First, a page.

MALONEY: "A NEW E.R.A. FOR NEW ERA"
WASHINGTON, D.C. - Today, Congresswoman Carolyn B. Maloney (D-NY) was joined by a bipartisan team of her male colleagues when she introduced The Equal Right Amendment for the 107th Congress. Mrs. Maloney introduced her bill with over 160 original co-sponsors.
At the event, Congresswoman Maloney made the following statement:
"The Equal Rights Amendment is an important step forward for women and men. Today I am joined by my friends and colleagues to re-introduce the ERA. Twenty-nine years ago, the Equal Rights Amendment passed both Houses of Congress. It eventually was ratified by 35 states, just 3 states shy of final ratification. On this Anniversary, I am proud to re-introduce -- with more than 160 original cosponsors -- the Equal Rights Amendment.
"We are in a new millennium, we cannot continue to leave women back. The ERA - the guarantee of equality -- is too important to women, men and families. The Equal Rights Amendment is a simple concept: Equality of rights under the law shall not be denied or abridged by the United States or by any State on account of sex.
Now, progress has been made and times change, there are 61 women Members of Congress and 13 women Senators, compared to March 1972 when there was only one woman Senator and 10 women members.
"And, as this century closed, women cast ballots millions of times more than men. Everyone talks about the gender gap, in the 2000 presidential elections, according to a report released by EMILY's list, there was a 22-point gender gap, the biggest since the gap began to appear in the Reagan era. In terms of sheer numbers, just recently, the Census Bureau announced that there are 6 million more women than men in the United States.
"There are more women in the workplace than ever before. Their salaries are very important to their families - 33 million men have working wives, and married women and their families lose an average of $4,205 a year because of women's lower wages.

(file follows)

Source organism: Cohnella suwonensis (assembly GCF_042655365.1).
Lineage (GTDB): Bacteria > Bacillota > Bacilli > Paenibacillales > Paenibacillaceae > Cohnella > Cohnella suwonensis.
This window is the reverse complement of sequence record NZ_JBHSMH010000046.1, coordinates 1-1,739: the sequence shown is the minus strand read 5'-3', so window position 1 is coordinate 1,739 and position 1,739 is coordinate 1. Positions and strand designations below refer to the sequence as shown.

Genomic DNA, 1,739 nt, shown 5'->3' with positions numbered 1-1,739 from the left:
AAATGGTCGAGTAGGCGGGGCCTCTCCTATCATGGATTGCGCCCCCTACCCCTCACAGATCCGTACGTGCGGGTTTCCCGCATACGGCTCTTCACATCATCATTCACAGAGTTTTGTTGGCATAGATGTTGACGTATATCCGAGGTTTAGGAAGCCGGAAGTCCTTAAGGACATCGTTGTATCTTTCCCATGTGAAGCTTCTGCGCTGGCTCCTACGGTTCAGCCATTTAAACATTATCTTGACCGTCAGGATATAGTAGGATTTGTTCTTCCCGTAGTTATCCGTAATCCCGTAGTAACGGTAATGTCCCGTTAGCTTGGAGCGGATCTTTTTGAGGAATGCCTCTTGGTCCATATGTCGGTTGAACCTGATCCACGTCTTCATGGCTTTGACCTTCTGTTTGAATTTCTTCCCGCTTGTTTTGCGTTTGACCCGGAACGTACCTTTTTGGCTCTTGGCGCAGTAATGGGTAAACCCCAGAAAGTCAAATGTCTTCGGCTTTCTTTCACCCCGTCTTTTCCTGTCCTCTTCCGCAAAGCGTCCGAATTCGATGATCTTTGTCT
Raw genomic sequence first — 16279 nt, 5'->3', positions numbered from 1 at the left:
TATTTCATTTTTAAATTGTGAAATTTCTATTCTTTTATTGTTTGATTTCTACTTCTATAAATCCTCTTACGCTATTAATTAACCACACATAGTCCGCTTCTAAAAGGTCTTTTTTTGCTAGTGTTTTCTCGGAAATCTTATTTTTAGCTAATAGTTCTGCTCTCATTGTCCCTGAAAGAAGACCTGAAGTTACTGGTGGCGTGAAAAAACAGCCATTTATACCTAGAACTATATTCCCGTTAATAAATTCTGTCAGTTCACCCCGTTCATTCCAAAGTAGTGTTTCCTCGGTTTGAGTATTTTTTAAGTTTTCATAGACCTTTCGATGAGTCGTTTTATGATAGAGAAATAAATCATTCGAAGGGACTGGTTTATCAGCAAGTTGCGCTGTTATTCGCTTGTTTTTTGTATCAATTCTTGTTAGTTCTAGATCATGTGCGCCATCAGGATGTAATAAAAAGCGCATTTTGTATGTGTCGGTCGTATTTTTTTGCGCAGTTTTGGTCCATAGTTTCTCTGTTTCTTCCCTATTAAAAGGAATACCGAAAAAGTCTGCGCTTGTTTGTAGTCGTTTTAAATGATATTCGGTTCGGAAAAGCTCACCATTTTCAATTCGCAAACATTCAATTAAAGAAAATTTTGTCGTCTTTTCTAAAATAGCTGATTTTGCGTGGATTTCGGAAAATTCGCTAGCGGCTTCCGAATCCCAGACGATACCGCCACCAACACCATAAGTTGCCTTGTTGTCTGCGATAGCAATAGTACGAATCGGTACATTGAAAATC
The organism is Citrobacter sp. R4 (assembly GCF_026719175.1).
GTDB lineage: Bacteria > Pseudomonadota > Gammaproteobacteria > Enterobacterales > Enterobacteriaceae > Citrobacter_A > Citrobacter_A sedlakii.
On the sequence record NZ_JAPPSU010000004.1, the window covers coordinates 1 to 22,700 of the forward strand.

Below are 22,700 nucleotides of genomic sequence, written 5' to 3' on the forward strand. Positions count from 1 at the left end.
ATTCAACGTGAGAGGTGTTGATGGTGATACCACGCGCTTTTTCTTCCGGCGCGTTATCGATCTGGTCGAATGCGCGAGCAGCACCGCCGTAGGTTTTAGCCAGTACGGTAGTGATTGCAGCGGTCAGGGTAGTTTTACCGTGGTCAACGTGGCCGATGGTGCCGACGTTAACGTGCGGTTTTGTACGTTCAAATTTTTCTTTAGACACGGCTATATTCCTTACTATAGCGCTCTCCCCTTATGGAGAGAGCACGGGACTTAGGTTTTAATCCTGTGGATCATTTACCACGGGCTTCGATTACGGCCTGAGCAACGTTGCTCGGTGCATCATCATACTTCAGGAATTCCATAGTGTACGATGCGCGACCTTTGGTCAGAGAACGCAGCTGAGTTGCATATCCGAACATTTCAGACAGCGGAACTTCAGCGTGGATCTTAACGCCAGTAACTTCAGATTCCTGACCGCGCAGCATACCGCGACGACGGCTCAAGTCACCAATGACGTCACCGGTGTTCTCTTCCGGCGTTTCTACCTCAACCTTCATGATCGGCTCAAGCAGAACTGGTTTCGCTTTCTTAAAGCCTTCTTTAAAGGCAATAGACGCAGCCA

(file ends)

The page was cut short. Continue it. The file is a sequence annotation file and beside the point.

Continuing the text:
"There is still discrimination in insurance, in social security, in pensions. The pension gap is higher than the earnings gap. As a society, we have not provided support for families -- child care, elder care, paid family leave - the family support often falls on women. If their pay suffers, the family suffers. The glass ceiling is still present and strong!
"For instance, according to a recent study released by the Annenberg Public Policy Center of the University of Pennsylvania, in the private sector, of all the 'Clout Titles,' including Chairman, Chief Executive Officer, Vice President, and so on, only three percent of executives from media, telecom and e-companies surveyed were women with 'Clout Titles.' And only 4 percent of the highest-ranking corporate officers are women. A few women have achieved true equity, but most are stuck in the pink ghetto.
"Yes, we have a patchwork and piecemeal set of legal protections that try to ensure equality under the law: the Equal Protection Clause, Title IX, the Equal Pay Act, the Pregnancy Discrimination Act, and so on. BUT, laws can be changed, repealed or swept away. It is a glaring gap in our body of laws not to have the full force of constitutional backing, not to have an ERA.
"Gender must have the same level of judicial review as the other protections that combat the many forms of discrimination. Support the ERA in this new millennium. Onto passage!"